The cost of many imported goods are expected to rise in the coming months if trade tensions between the U.S. vs. China and other countries worsens. That could add to rising inflation at home.
The numbers: The cost of import goods fell sharply in June to mark the biggest drop in about a year and a half, though the respite might be short-lived amid worsening trade tensions between the Trump White House and other countries.
The import price index sank 0.4%, the biggest decline since February 2016.
Excluding fuel, import prices dropped 0.3%, the government said.
The import price index itself might not reflect tariff-related prices increases since they are stripped out the equation. The added burden of tariffs will mainly show up in the producer and consumer prices indexes.
What happened: The cost of imported oil and natural gas declined in June. Oil prices are likely to show an increase next month, but natural gas might not. They’ve been on the softer side recently.
The cost imported foods, consumer goods and autos also declined. That could be a result of foreign suppliers trying to ship lots of goods to the U.S. before tariffs kicked in. Or they might have lowered prices ahead of the pending tariffs to keep costs down for end-use customers.
What may have also pushed import prices down is a stronger dollar. A stronger dollar makes it cheaper for Americans to buy foreign goods.
“A stronger dollar has a depressing effect on imports prices, especially for consumer goods,” noted Gregory Daco, chief U.S. economist a Oxford Economics.
Big picture: Inflation has shot up over the past year owing to rising oil prices, higher rents and more expensive medical care, among other things. Higher labor costs and worker shortages are also contributing.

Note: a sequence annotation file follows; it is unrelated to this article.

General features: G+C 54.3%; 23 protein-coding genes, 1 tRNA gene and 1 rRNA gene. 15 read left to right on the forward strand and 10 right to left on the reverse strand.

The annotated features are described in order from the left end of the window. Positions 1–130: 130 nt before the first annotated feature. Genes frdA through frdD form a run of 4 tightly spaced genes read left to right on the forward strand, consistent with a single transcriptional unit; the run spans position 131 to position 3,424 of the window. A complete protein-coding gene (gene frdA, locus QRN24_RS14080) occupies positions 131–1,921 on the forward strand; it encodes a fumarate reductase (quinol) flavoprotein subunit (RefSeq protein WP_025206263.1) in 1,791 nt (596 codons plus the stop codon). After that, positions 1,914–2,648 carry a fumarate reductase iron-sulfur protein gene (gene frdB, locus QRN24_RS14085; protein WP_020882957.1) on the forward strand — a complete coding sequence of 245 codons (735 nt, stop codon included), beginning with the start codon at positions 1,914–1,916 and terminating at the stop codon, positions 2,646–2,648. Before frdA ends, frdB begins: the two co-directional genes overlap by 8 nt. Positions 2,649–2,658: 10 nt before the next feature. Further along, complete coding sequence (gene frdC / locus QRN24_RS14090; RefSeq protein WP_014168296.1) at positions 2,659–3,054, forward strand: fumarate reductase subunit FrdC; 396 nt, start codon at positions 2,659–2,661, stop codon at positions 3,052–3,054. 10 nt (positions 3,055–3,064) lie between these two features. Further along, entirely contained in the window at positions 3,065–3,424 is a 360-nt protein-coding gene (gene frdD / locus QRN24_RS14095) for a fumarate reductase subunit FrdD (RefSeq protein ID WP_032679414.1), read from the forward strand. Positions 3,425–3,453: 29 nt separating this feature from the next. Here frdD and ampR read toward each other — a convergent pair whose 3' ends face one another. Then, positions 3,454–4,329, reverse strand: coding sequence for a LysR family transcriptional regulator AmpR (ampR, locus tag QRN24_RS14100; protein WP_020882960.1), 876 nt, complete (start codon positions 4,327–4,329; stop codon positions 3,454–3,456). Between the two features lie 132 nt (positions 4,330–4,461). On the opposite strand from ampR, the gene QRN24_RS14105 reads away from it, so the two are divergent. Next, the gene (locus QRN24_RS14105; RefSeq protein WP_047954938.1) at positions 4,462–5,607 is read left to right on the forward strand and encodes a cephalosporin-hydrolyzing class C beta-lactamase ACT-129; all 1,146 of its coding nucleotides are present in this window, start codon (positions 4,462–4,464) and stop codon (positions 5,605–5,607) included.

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The cost of imports have been adding upward pressure to inflation and the problem could get worse once tariffs go into affect on billons of dollars of Chinese and other foreign goods.
Even before tariffs took effect, the yearly rate of import inflation had climbed to 5.3% in June, the fastest pace in almost seven years.
While tariffs are not included in the import price index, the threat of a trade war has pushed up the global cost of key materials such steel. The higher market prices for goods could end up in the index.
What they are saying? “It is still too early to see the direct effect of the first round of trade tariffs on China in this report, although once the tariffs start feeding through, import prices are likely to reflect them first,” economists at Barclays said.
Market reaction: The Dow Jones Industrial Average DJIA, +0.07% and the S&P 500 SPX, -0.02% opened modestly higher on Friday trades.
The stock market has been gyrating up and down in the past few months amid worries about a widening trade war. Both indexes have receded from record highs set earlier in the year.
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The 10-year Treasury yield TMUBMUSD10Y, -0.26% was little changed at 2.85%. After reaching 3.1% last month, the yield has also fallen in response to growing trade tensions.